Sea condition over east-central Arabian Sea will be high to very high (9-14 metres wave height/38-63 wind speed in kts) on May 15 and very high to phenomenal (14 metres wave height /64 wind speed in kts) on May 16 and over northeast Arabian Sea on May 17 and 18.

Sea conditions will be rough to very rough over Comorin area and along and off Kerala coast on May 15 and 16; very rough to high over east central Arabian Sea along and off Karnataka coast and Maharashtra – Goa coasts on both days. It is very likely to be very rough to high over northeast Arabian Sea along and off south Gujarat coast from May 17 morning and very high to phenomenal on May 18.

Tidal wave of about 2-3 m above astronomical tide is likely to inundate coastal areas of Morbi, Kutch, Devbhoomi Dwarka and Jamnagar districts and 1-2 meters along Porbandar, Junagarh, Gir Somnath, Amreli, Bhavnagar and 0.5 to 1m over the remaining coastal districts of Gujarat, IMD has warned.

There is likely to be heavy to very heavy rain over Kerala and Karnataka on May 16 and extremely heavy rain (over 20 cm) over coastal and ghat areas of Karnataka. Heavy to very heavy rain is also likely over Konkan, Goa, adjoining ghat areas on May 16 and 17.

Light to moderate rainfall at many places is likely to commence over coastal districts of Saurashtra from May 16 afternoon, at many places with heavy to very heavy rainfall at isolated places over Saurashtra and Kutch and extremely heavy rainfall at isolated places over Junagarh and Gir Somnath districts on May 17 with extremely heavy rainfall (over 20 cm) at isolated places (Porbandar, Devbhoomi Dwarka, Jamnagar and Kutch districts) on May 18. Parts of West Rajasthan are also likely to record light to moderate rainfall at many places with heavy to very heavy rainfall at isolated places on May 18 and 19.

Gale wind speed reaching 75–85 kmph gusting to 95 kmph is prevailing over east-central Arabian Sea and adjoining southeast Arabian Sea and Lakshadweep area. It is likely to increase over east-central Arabian Sea to 120-130 kmph gusting to 145 kmph from May 16 morning. Squally winds of 50-60 kmph gusting to 70 kmph along and off Karnataka, south Maharashtra and Goa coasts on May 15 and 16 and Gale winds speed reaching 60-70 kmph gusting to 80 kmph along & off Maharashtra –Goa coasts on May 16; squally wind speed reaching 40-50 kmph gusting to 60 kmph likely over northeast Arabian Sea and along and off south Gujarat; Daman and Diu coasts on May 17 morning which will gradually increase becoming gale winds reaching 150-160 kmph gusting to 175 kmph over northeast Arabian Sea from May 18 morning and along and off Saurashtra and Kutch coasts (Devbhoomi Dwarka and Porbandar) at 120-150 kmph gusting to 165 kmph over Kutch, Porbandar, Junagarh, Jamnagar districts of Gujarat on May 18 afternoon.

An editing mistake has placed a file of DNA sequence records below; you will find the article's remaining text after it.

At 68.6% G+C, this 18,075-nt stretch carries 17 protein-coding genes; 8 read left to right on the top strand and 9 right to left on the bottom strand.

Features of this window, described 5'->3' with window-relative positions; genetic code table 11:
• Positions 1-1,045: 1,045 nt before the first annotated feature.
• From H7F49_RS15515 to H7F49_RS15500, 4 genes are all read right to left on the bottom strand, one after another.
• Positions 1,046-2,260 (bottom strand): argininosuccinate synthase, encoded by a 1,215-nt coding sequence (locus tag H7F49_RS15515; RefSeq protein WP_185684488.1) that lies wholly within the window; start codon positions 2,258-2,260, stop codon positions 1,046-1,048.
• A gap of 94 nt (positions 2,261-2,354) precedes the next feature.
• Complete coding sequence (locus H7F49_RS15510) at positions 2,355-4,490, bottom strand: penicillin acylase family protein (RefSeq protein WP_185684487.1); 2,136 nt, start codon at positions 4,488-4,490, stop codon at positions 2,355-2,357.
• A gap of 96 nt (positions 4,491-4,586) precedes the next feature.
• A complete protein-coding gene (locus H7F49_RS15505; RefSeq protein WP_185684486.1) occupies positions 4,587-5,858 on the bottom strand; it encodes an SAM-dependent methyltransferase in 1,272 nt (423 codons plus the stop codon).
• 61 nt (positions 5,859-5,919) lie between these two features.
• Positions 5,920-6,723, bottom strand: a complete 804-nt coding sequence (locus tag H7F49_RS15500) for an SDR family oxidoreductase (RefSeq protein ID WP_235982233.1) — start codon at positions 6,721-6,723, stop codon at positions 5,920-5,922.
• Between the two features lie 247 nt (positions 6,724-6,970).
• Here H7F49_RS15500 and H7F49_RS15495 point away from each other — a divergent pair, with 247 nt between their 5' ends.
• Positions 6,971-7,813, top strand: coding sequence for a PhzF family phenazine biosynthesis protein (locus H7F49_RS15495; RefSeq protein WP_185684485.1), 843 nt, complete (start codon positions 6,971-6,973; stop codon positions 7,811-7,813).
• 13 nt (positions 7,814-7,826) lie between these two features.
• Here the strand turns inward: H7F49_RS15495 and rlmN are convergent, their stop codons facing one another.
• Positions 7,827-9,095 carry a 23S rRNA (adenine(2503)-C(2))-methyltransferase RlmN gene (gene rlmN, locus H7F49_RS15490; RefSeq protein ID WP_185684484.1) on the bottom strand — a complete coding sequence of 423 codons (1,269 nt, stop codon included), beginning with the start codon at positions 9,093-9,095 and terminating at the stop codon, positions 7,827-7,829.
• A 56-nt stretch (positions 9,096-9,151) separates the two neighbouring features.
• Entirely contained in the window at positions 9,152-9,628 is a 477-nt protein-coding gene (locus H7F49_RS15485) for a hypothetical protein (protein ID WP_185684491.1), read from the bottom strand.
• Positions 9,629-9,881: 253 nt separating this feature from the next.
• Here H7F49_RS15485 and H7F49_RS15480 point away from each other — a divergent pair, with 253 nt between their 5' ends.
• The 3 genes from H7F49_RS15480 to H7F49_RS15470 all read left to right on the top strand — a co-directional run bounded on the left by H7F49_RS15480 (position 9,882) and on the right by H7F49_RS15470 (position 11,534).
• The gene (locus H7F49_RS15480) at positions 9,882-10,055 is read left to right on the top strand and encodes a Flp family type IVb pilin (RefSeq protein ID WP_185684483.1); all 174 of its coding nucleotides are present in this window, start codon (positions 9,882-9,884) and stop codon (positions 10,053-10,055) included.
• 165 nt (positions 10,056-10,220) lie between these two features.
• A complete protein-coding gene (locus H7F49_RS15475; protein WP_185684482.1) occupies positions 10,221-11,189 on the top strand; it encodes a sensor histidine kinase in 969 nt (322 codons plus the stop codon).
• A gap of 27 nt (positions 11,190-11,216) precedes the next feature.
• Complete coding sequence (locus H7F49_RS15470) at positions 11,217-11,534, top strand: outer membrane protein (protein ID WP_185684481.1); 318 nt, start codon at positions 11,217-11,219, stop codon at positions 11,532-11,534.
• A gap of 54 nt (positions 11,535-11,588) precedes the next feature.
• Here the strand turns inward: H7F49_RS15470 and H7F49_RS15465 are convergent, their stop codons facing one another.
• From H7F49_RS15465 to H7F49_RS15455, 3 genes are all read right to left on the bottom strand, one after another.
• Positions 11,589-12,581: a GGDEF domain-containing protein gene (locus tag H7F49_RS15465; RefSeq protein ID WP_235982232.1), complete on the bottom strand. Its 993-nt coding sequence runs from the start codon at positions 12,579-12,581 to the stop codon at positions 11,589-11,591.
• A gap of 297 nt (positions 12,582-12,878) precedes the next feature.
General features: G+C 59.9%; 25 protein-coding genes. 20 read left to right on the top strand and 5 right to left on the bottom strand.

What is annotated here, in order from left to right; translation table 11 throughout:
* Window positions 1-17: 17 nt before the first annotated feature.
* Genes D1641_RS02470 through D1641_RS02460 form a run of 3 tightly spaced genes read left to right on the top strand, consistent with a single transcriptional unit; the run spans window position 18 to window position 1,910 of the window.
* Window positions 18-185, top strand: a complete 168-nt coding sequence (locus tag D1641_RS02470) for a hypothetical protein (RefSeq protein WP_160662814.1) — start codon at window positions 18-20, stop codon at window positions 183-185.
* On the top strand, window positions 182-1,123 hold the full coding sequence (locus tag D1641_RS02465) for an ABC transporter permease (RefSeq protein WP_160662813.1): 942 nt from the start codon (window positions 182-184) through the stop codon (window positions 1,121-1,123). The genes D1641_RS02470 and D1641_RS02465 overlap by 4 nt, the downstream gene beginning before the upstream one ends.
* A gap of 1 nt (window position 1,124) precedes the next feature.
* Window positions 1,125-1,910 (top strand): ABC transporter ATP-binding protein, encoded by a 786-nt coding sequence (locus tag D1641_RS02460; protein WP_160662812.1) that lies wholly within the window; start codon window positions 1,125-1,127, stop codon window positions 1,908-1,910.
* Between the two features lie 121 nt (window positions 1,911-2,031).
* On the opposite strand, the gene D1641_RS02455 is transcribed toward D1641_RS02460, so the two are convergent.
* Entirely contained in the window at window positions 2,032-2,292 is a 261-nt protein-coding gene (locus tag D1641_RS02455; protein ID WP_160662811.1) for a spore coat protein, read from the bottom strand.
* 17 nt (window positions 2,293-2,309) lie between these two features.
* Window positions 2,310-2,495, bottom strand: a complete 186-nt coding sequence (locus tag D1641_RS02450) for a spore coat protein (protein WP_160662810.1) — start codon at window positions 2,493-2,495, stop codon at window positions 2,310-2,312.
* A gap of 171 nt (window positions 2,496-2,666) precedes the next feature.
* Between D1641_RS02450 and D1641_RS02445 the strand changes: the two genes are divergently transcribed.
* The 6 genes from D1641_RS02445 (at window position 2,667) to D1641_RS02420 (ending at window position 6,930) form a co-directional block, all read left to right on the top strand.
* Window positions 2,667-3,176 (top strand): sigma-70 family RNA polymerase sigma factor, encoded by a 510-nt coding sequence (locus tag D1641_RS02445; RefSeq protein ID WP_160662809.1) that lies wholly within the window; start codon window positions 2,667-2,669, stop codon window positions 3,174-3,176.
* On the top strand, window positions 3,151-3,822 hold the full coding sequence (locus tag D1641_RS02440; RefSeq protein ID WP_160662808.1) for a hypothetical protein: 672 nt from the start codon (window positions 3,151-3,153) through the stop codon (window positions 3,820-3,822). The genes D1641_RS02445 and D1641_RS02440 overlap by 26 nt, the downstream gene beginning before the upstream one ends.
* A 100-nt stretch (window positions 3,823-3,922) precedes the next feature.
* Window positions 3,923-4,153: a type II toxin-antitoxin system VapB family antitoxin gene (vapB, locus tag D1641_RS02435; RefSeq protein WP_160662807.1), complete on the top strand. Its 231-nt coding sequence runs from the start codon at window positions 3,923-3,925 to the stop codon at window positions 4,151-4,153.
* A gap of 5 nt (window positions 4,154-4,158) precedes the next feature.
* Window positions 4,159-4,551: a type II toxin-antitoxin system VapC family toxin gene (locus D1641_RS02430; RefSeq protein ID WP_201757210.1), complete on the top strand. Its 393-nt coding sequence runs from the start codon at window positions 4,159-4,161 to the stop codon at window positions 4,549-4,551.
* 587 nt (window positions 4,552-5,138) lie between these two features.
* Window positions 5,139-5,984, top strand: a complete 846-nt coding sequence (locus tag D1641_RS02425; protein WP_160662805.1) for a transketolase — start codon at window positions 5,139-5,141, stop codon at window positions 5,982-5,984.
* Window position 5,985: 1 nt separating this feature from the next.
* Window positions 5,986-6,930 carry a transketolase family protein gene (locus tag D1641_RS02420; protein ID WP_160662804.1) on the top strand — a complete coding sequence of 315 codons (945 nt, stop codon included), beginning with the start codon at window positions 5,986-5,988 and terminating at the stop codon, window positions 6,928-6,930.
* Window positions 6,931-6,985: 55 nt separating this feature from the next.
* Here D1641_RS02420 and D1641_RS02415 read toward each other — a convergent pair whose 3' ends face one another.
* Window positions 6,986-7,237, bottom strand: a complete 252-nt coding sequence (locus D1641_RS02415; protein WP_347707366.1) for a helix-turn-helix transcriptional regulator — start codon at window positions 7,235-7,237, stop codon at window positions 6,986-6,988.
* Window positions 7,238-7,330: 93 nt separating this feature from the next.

Over Devbhoomi Dwarka, Kutch, Porbandar, Junagarh, Gir Somnath and Jamnagar districts of Gujarat extensive damage is expected on May 18. There could be total destruction of thatched houses or extensive damage to kutcha houses; some damage to pucca houses; threat from flying objects; bending/ uprooting of power and communication poles; major damage to kutcha and pucca roads; flooding of escape routes; minor disruption of railways; overhead power lines and signalling systems; widespread damage to salt pans and standing crops etc. Similar damage is also expected in Amreli, Rajkot and Morbi districts.

IMD has said there should be total suspension of fishing operations in Gujarat and most states along the west coast; judicious regulation of rail and road traffic; people to remain indoors and movement in motorboats and small ships could be unsafe.